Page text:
Although 23andMe has thus far successfully fought off all of the law enforcement requests for its users’ data, there has long been concern about the potential release of 23andMe’s customers’ information to law enforcement. The 23andMe Privacy Statement states, “23andMe will preserve and disclose any and all information to law enforcement agencies” when it believes it is required to do so. Even though 23andMe has not yet disclosed any of its users’ information, the day may soon come when it is required to do so. That disclosure could have significant impacts for not only users who consented to the use of their data, but for users’ families, who may be implicated through familial DNA searches.

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Public Safety and Public Health

This morning I saw an announcement about a new initiative called “Law Enforcement Leaders to Reduce Crime and Incarceration” and thought it was an important thing to share on this blog. This alliance consists of 120 top current/former police commissioners and prosecutors, including both district attorneys and state attorneys general. These law enforcement leaders have come together to influence legislation and public opinion around mass incarceration. Their first project: supporting the Sentencing Reform and Corrections Act of 2015, a bipartisan bill currently moving through the Senate. This issue matters because there are currently over 2.2 million people in American prisons and jails.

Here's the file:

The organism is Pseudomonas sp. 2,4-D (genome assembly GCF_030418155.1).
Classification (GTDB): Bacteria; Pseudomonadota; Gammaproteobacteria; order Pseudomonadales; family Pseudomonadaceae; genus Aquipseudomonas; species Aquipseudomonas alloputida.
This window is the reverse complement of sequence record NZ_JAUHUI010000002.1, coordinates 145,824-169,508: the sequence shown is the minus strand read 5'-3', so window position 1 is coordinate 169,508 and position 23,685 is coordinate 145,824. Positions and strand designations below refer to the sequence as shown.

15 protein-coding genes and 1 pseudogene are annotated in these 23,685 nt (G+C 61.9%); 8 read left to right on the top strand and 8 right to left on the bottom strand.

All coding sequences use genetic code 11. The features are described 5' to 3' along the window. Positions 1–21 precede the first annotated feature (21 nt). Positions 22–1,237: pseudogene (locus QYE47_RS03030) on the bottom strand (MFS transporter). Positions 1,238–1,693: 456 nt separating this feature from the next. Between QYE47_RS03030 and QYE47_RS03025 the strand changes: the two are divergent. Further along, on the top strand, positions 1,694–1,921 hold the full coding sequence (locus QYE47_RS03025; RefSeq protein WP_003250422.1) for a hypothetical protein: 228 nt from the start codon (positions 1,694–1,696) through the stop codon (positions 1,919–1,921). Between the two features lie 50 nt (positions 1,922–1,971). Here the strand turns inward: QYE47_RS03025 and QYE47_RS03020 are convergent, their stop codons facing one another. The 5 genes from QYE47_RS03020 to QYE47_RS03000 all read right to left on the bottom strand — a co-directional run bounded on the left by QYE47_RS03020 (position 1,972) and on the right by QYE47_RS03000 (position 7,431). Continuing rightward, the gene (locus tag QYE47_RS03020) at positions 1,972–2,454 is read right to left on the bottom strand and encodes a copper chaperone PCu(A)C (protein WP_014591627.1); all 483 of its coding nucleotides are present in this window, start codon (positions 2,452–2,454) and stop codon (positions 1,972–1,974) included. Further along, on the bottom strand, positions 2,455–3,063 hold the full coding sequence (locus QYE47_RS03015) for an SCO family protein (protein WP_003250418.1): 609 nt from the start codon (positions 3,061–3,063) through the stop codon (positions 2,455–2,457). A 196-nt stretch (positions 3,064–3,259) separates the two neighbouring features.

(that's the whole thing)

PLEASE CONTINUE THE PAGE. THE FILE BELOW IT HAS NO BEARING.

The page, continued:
The United States incarcerates more of its citizens than any other nation on earth, and by a disturbing margin: we have just 5 percent of the world’s population, but 20 percent of the world’s prisoners. What’s more, our prison population has grown by over 500 percent since 1978. At any given moment, one in 35 Americans is in prison, on parole, or on probation.

Why is criminal justice a health policy issue? Well, there are many reasons, but let’s start with the fact that the largest mental health provider in the United States is the Cook County Jail. This does not reflect well on our criminal justice policy or our health policy.

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TODAY (9/28): From Troubled Teens to Tsarnaev Panel followed by PFC Open House

From Troubled Teens to Tsarnaev:Prisoner hands
Promises and Perils of Adolescent Neuroscience and Law
September 28, 2015, 4:00 – 5:30 PM
Wasserstein Hall, Room 1015
Harvard Law School, 1585 Massachusetts Ave., Cambridge, MA [Map]

Followed by the Petrie-Flom Center’s 2015 Open House reception in the HLS Pub (more information below)! Continue reading

Fetal Personhood and the Constitution

By John A. Robertson

The Rubio-Huckabee claim that actual and legal personhood start at conception has drawn trenchant responses from Art Caplan on the medical uncertainty of such a claim and David Orentlicher, drawing on Judith Thomson’s famous article, that even if a fetus is a person, woman would not necessarily have a duty to keep it in her body.

Their debate claim that the fetus is already a legal person under the constitution also deserves a response, for it has no basis in positive law.  In Roe v. Wade all nine justices agreed that the use of “person” in the Constitution always assumed a born person, and therefore that the 14th Amendment’s mention of person did not confer constitutional rights until after a live birth.  In the years since Roe, when the make-up of the court has changed, no justice has ever disagreed with that conclusion, including those who would overturn Roe and Casey. Continue reading

What Should the Future Look Like for Brain-Based Pain Imaging in the Law? Three Eminent Scholars Weigh In